This post continues our overarching discussion of the importance of restaurant careers and the opportunities available within the industry. Today the focus will be on the mobility of those employed within the field. Here are a couple key statistics from the infographic below:
9 in 10 restaurant workers 35 or older have moved to higher-paying jobs in the industry after their first job.
Even newbies enjoy the restaurant industry’s upward mobility: 71% of employees 18-24 land a more lucrative gig in the business after their first job.
One of the recurring conversations I had during the first day of the HR Technology Conference revolved around using these tools to solve business problems. The issue with that, says Michael Rochelle, Chief Strategy Officer at Brandon Hall Group, is that “HR is a buffet of broken processes.” Applying technology to a misaligned strategy, poor tool selection, or inefficient process isn’t going to magically solve anyone’s problems—in fact, it’s just as likely to exacerbate the problem instead.
The other day I was reading some data (be still my heart!) and ran across something that didn’t initially surprise me. However, the more I think about it the more I am puzzled that this is still an ongoing issue. I reported on some other data a while back that ties in pretty closely with this topic.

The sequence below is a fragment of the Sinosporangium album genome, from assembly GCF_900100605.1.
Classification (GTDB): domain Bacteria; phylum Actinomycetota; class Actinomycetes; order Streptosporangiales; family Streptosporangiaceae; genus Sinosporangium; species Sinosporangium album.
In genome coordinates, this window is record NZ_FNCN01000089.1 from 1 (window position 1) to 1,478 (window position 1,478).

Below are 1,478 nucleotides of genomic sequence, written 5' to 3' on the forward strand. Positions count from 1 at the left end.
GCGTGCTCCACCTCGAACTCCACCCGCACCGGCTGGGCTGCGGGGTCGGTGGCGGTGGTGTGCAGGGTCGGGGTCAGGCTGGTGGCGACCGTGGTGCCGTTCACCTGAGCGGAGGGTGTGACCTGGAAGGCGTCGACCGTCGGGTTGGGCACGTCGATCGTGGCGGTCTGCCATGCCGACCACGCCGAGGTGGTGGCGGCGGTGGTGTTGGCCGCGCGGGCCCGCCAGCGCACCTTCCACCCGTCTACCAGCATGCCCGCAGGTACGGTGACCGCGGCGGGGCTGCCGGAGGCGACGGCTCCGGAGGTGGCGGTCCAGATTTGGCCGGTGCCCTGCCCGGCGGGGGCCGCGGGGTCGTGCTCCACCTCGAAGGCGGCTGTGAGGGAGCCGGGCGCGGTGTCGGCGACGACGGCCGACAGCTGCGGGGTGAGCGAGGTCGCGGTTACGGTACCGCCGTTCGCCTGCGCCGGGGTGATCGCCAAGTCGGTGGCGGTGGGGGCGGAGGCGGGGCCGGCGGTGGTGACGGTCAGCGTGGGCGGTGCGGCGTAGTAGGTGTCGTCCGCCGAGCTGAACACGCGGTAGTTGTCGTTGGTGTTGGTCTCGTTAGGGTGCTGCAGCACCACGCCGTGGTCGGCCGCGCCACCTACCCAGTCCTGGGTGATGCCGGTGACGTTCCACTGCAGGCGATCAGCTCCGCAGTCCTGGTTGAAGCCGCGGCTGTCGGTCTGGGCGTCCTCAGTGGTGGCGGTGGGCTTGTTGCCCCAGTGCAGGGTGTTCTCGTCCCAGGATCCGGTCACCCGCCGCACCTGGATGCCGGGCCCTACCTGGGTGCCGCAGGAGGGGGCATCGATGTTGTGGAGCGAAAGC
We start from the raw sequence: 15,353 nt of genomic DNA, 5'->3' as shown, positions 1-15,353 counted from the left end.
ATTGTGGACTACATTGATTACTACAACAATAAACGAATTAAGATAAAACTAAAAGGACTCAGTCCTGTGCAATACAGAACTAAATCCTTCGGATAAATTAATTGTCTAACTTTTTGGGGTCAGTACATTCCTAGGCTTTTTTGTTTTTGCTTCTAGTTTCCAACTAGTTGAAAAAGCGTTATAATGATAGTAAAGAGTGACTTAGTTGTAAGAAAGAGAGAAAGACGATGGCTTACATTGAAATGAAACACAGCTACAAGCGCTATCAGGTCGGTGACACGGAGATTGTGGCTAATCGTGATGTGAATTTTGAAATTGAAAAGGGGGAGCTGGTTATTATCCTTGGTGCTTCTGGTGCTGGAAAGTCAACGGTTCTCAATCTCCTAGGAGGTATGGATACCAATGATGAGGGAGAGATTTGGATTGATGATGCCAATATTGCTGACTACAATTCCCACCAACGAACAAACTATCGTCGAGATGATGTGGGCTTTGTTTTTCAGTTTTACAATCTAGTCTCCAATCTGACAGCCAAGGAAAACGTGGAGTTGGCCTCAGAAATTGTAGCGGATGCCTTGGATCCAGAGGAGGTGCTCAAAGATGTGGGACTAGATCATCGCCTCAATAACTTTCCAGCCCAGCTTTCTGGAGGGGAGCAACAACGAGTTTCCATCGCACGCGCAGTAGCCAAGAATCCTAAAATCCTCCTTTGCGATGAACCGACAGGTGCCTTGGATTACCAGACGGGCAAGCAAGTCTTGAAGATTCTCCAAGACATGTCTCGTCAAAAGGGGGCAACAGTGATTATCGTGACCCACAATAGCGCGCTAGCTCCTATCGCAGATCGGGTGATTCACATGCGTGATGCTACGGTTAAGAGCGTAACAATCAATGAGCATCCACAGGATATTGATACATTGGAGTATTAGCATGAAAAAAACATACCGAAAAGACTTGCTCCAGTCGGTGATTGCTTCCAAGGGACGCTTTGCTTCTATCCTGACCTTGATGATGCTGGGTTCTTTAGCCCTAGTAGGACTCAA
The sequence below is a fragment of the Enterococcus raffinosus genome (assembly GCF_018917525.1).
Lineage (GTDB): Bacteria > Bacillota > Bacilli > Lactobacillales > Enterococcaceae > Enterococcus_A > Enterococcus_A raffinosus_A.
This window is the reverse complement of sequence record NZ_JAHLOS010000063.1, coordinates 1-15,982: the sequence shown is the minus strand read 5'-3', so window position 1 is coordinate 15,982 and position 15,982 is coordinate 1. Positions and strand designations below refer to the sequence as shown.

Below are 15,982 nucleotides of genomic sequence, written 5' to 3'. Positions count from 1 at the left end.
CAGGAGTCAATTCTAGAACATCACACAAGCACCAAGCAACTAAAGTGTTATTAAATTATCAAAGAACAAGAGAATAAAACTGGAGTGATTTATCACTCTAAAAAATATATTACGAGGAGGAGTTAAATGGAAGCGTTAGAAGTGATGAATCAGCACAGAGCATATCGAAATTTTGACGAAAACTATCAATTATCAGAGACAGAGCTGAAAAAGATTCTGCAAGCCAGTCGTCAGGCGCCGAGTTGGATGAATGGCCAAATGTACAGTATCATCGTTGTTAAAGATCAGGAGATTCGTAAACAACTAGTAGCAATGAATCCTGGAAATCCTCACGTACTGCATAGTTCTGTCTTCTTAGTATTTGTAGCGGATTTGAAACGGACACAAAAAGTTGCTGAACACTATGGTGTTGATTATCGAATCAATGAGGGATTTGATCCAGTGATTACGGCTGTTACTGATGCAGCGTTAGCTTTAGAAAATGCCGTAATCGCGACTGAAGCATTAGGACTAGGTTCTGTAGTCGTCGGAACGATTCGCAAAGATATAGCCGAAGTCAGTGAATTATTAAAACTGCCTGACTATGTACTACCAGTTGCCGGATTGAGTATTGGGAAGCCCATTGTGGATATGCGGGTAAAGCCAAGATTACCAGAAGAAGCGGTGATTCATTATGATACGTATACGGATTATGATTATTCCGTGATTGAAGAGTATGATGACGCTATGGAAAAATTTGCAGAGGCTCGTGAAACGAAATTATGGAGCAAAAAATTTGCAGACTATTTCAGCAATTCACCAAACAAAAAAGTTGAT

Sometimes you have to stop and wonder where common sense has gone. Companies are expecting more from their HR team than ever before, but according to data gathered by XpertHR, companies are increasing the number of employees relative to the number of HR professionals.
Analytics in the business world serve many purposes, and a survey by the American Management Association uncovered the top five reasons business leaders say analytical skills are necessary today.
Which of the following create the greatest need for analytical skills in your organization?
Entry level HR is a topic that is near and dear to my heart.
This past March, I sat down at the University of Alabama in Huntsville and spoke with students about what they need to know as they prepare to leave school and enter the real world.